It’s easy for Japan to feel familiar. After all, who hasn’t seen or heard about the snow-capped dome of Mount Fuji, the freaky fashion experiment of Harajuku, and the hushed sensuality of Kyoto’s geishas? But take the time to look beyond the big-ticket sites and you’ll discover villages untouched by westernisation, deserted tracts of wilderness and cultural experiences of extra-terrestrial quirkiness.

1. Go skiiing in a village


Almost everybody who skis knows Niseko and its fabled powder dumps; that’s why it can sometimes feel like a Vegas-style ski resort where foreigners outnumber locals. To discover the real Japan in winter, Nozawa Onsen (above) is an exquisite village where meandering cobblestone alleys connect centuries-old shrines, traditional sweet stores and family-run noodle shops. As its name suggests, Nozawa has an abundance of geothermally heated water. Over 30 hot springs supply 13 public bathhouses, the pinnacle of which is glorious Oyu – an Edo-style wooden structure in the centre of town that’s the ultimate apres ski destination for tired muscles. (Tip: the bath is free but a donation is requested for upkeep.)

Foodies, meanwhile, will delight in Ogama onsen, where one can cook vegetables and eggs in pools of scalding spring water. Located 249km northwest of Tokyo, Nozawa also offers a variety of off piste activities; day trips can be arranged to see photogenic snow monkeys warming up in piping-hot pools. And while the nightlife might not have the vibrancy of mega resorts like Niseko, Nozawa’s undeniable charm is what makes it a ski trip you’ll never forget.

2. Visit a tropical beach


Okinawa’s subtropical location (closer to Taiwan than Tokyo), pure white beaches, and slow-paced lifestyle makes it the most un-Japanese place you can find without leaving the country. Shimmering turquoise waters and an average annual temperature of 23 degrees also makes it a tropical beach destination to rival any beach in South-east Asia. The capital, Naha, on the main island of Okinawa Honto, is the perfect jumping-off-point for the rest of the 161-island chain.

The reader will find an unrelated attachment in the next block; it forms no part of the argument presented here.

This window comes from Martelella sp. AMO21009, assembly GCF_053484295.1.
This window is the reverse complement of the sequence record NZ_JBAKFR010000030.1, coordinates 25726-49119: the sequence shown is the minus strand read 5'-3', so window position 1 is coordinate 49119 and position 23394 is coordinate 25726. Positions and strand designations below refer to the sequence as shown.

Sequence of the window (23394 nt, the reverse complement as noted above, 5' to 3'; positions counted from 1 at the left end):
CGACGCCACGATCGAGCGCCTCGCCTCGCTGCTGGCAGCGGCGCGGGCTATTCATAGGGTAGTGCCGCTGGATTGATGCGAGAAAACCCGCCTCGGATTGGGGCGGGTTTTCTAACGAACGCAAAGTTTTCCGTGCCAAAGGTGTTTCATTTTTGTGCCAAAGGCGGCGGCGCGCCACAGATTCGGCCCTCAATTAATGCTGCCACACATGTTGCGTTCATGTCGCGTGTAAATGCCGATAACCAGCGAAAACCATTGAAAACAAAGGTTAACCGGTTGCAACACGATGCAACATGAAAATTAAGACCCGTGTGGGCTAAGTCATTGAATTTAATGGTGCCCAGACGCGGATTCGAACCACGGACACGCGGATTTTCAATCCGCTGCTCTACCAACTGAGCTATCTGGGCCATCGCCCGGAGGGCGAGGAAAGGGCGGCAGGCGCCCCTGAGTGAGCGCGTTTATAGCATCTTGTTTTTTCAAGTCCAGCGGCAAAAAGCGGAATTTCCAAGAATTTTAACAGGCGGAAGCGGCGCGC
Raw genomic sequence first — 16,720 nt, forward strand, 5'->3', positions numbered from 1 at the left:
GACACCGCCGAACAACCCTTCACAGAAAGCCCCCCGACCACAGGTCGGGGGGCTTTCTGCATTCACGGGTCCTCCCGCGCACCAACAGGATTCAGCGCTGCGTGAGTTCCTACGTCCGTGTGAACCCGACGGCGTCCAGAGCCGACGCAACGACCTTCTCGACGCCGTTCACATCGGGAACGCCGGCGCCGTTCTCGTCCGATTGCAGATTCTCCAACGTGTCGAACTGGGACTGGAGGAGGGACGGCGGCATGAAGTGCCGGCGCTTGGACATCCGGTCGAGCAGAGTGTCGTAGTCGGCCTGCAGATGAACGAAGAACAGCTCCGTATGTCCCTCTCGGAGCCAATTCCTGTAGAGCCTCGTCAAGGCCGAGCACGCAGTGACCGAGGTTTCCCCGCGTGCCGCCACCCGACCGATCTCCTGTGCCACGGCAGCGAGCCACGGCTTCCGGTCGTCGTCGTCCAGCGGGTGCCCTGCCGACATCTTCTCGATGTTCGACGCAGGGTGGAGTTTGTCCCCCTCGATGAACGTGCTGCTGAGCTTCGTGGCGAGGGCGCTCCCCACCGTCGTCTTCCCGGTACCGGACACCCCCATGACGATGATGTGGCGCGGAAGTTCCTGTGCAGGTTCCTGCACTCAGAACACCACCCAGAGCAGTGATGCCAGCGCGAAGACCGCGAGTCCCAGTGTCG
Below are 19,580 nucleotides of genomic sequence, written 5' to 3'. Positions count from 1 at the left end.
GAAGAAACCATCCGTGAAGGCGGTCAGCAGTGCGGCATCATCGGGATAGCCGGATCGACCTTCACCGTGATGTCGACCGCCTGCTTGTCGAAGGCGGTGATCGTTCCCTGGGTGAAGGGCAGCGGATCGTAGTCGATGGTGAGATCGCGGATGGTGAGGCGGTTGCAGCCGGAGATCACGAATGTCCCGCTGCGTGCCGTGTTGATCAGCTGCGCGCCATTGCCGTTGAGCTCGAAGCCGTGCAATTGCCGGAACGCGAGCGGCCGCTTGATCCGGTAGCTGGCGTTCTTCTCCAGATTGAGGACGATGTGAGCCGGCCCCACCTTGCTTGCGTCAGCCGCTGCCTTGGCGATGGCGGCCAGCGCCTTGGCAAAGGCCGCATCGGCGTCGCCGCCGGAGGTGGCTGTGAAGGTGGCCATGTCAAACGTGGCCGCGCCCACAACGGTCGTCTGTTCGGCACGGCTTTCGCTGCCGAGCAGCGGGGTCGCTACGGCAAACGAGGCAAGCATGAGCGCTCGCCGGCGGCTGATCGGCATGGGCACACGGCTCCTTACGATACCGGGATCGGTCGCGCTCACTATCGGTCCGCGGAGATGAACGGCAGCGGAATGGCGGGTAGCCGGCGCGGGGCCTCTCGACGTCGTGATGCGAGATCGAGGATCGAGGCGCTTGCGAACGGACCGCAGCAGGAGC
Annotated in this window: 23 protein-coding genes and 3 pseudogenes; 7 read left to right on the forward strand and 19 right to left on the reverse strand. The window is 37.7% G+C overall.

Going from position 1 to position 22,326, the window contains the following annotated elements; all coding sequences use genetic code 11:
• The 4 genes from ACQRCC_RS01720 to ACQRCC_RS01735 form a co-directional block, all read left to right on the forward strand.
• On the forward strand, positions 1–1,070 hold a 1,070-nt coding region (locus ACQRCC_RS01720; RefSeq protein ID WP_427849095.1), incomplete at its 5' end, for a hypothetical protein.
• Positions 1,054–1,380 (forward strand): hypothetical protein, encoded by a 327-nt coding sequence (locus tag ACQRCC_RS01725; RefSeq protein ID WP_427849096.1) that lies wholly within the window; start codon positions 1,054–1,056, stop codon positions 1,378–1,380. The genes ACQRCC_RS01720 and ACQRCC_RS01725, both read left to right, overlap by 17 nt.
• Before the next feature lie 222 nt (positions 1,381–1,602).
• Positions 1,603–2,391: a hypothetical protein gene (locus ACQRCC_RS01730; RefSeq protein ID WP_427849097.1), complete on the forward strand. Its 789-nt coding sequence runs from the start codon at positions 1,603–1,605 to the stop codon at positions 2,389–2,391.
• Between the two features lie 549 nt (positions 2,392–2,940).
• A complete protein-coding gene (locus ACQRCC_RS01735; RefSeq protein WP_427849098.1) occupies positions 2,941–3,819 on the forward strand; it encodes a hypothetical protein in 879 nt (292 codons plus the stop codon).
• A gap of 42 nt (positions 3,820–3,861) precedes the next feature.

In particular, the Yaeyama Islands (one the three main island groups) represents a microcosm of Okinawa’s signature drawcards: beaches made of star-shaped grains of sand (found on Hoshizuna no Hama on remote Iriomote Island), a distinct indigenous culture (Taketomi Island has one of Okinawa’s few preserved traditional Ryukyu villages) and warm beaches made for swimming (Yonehara on Ishigaki Island boasts some of the best snorkelling in Okinawa). If all that doesn’t upend what you think you know about Japan, then the experience of gliding in emerald waters in a water buffalo taxi surrounded by locals in straw hats and sandals surely will.

3. Head to the mountains


Home to forest-cloaked mountains, thatched roof farmhouses and winding one-lane roads, Iya Valley is one of Japan’s last unchartered territories. Tucked deep in the mountainous heart of Shikoku, it’s so far off the beaten path that it’s been described as the “lost Japan.” Because of the area’s inaccessibility, a car is the best way to reach the region’s highlights, like the fascinating Okuiya Niju Kazurabashi vine bridges (above) that were used from the 12th century to transport people across the Iya River.

And while walking along the widely-spaced planks to the other side is a rite of passage, those prone to vertigo can opt instead to pull themselves across in a wooden cart via the nearby Wild Monkey Bridge. After, there’s no better place to retire than the 200-metre-high Iya Onsen Hotel, overlooking dramatic green hills. The hotel’s hidden gem is its open-air bath, located in the gorge below and accessed by a Gibli-esque rickety cable car. Soak in the hot water beside the rushing river and savour this perfect slice of Japan’s past.

Adapted from SilverKris.